But relativity tells us that with an instantaneous "interaction" (I use the word interaction loosely) we will be able to find a valid reference frame in which the positron was actually measured first. So in this frame the positron's state is measured, and we find that it's spin-down. In this frame we automatically know that the electron's state is spin-up. But this scenario is entirely identical to the original, in which the electron was measured first! Nothing changed from changing the order in which states were measured. Since the scenario is symmetrical it does not violate relativity in any way.

But definition of simultaneous is that it happens at the same "time", so you can see where the dilemma is when you have time dilation which makes time flow slower. How can something happen at the same "time" when there is extreme time dilation?

Edited by SamBridge
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But definition of simultaneous is that it happens at the same "time", so you can see where the dilemma is when you have time dilation which makes time flow slower. How can something happen at the same "time" when there is extreme time dilation?

What exactly do you think is happening "at the same time?"

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What exactly do you think is happening "at the same time?"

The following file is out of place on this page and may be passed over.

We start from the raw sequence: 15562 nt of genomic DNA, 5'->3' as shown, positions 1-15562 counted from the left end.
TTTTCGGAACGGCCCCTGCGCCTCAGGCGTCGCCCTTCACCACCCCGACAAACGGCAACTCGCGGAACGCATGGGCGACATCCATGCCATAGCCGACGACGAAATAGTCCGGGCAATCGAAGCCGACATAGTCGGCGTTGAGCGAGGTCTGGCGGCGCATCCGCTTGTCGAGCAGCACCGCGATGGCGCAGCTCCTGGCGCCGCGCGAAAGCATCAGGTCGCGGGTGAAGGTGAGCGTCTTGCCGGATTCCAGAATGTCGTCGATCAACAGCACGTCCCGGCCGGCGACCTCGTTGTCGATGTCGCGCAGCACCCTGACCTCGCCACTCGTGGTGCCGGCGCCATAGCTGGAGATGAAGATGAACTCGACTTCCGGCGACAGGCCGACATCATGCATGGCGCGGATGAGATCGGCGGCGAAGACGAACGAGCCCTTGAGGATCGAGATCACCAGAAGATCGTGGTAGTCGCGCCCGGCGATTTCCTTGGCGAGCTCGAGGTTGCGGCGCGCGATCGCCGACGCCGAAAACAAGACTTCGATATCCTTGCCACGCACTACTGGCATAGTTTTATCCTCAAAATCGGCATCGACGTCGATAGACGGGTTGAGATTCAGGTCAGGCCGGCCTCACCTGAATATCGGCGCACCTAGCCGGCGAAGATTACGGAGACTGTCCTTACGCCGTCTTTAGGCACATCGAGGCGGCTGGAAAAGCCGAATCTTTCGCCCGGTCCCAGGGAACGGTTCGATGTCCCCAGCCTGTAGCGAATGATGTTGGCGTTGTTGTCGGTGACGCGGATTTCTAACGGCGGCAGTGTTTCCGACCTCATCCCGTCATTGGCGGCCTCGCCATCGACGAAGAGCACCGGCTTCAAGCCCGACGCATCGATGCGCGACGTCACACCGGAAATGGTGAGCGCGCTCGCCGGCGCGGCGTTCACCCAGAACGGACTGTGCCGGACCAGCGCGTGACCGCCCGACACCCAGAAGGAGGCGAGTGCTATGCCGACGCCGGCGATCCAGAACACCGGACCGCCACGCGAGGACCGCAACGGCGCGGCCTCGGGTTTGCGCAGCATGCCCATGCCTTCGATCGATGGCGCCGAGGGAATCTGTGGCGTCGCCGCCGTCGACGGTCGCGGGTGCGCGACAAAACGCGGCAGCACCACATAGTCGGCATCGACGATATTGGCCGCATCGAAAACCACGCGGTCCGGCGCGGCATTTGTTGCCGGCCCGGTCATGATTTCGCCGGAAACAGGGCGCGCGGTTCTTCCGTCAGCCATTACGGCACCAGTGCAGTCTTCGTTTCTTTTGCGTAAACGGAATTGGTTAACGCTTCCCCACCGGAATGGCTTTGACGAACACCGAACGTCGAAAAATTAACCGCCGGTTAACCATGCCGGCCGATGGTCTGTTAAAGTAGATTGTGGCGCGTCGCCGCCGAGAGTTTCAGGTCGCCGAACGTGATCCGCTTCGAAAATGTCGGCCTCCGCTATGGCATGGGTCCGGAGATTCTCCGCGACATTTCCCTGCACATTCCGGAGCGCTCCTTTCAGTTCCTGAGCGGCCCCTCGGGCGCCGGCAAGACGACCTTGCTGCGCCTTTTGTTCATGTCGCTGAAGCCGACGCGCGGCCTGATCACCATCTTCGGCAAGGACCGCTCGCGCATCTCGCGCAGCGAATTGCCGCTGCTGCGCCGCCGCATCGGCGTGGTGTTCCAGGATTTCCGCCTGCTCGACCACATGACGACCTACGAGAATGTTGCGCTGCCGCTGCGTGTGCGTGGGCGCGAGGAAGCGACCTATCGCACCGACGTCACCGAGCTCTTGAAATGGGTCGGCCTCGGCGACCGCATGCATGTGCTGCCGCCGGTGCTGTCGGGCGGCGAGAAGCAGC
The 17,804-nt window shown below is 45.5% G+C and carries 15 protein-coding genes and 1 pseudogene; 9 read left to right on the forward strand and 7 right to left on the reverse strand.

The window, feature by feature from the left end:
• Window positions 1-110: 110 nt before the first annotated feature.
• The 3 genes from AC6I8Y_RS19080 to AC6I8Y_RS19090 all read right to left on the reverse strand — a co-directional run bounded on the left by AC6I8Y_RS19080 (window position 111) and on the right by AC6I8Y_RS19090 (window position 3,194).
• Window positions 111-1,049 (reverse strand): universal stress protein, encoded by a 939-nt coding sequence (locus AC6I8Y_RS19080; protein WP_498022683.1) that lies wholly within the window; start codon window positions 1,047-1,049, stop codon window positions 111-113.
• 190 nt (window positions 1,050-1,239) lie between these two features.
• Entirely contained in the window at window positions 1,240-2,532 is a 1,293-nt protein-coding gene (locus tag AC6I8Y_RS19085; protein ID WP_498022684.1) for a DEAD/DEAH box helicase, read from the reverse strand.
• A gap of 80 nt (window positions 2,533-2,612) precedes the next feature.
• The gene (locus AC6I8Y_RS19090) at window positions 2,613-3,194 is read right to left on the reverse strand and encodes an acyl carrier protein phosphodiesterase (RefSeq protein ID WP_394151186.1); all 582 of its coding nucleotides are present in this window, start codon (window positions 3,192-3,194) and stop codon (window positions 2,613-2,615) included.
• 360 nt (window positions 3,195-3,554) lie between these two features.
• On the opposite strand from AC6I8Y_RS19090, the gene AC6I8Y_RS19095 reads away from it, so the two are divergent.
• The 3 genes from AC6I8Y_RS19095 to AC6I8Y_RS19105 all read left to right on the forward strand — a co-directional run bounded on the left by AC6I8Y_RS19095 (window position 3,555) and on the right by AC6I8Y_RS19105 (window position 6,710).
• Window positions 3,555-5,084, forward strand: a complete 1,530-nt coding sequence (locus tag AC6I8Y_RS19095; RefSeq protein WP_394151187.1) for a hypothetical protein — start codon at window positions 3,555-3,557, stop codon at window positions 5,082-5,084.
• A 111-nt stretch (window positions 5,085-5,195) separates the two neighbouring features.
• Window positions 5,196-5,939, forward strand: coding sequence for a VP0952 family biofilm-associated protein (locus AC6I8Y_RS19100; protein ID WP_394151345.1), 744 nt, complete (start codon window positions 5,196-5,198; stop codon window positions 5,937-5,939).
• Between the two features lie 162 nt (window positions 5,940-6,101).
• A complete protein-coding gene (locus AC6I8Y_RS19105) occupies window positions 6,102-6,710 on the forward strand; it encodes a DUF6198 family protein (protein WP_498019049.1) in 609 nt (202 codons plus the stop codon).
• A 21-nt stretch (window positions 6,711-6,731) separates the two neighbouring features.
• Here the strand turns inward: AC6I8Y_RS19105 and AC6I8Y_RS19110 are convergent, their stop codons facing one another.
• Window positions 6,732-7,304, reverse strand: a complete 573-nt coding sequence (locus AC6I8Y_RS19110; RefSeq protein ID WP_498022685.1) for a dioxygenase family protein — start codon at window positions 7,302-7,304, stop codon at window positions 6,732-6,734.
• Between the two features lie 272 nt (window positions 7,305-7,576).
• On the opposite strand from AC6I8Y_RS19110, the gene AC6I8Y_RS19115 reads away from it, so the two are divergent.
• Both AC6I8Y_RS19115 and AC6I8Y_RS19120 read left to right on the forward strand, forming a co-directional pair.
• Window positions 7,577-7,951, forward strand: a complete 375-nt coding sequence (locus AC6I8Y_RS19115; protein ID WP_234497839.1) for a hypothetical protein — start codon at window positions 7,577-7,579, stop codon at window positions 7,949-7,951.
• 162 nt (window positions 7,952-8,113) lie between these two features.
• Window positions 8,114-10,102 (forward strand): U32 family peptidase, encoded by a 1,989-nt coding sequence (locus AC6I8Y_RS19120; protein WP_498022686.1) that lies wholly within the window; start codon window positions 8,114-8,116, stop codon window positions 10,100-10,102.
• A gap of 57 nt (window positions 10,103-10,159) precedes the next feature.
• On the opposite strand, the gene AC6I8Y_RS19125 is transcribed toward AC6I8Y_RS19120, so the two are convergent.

I don't know, I don't know how you can have a same time across frames of reference with different flow rates of time.

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I don't know, I don't know how you can have a same time across frames of reference with different flow rates of time.

Who said you have the "same time" in different frames? What do you think is going on that would require several frames to share ideas of simultaneity?

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In absolute terms “happening at the same time” is the simultaneity of the two opposite reference frame of an absolute phenomenon- which is not subject to time dilation. While in relative terms’ “happening at the same time” is the simultaneous
coordination and regulation between these two opposite reference frames-which is subject to time dilation.

The questions is how can something be instantaneous across different frames of reference including extreme variation of time dilation?

And If you can make the coordination and regulation of its concerned reference frames instantaneous; then their will be simultaneity.

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Who said you have the "same time" in different frames? What do you think is going on that would require several frames to share ideas of simultaneity?

I think "instantaneous" may, and I don't know what's going on that's why I'm asking about it.

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It seems that you are assuming the measurement of any one particle tells you the precise states of the other two. It's not clear to me this is true in three-particle entanglement. Do you have a source for this?

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It seems that you are assuming the measurement of any one particle tells you the precise states of the other two. It's not clear to me this is true in three-particle entanglement. Do you have a source for this?

Well let's make it two then. If one near the black hole measures a particle, how can it know at the same "time" what the other entangled particle must be if it discovers a specific spin state?